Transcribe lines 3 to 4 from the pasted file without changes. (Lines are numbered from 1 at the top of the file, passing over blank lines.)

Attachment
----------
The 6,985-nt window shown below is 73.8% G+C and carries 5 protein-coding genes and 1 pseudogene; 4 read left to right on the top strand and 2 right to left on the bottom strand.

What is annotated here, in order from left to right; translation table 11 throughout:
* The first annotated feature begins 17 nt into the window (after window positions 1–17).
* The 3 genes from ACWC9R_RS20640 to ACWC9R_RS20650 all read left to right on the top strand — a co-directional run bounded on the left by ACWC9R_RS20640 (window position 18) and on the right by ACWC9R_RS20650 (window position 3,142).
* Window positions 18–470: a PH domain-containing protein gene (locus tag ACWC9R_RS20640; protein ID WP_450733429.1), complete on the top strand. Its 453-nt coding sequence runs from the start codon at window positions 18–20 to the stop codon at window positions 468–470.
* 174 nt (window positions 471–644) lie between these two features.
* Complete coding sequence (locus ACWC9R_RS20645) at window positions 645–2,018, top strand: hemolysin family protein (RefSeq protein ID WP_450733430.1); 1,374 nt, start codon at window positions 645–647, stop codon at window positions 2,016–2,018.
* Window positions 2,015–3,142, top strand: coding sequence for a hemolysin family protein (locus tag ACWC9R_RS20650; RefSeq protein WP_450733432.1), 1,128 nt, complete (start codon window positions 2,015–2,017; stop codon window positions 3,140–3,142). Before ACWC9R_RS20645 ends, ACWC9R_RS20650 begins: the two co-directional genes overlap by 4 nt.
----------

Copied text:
* The first annotated feature begins 17 nt into the window (after window positions 1–17).
* The 3 genes from ACWC9R_RS20640 to ACWC9R_RS20650 all read left to right on the top strand — a co-directional run bounded on the left by ACWC9R_RS20640 (window position 18) and on the right by ACWC9R_RS20650 (window position 3,142).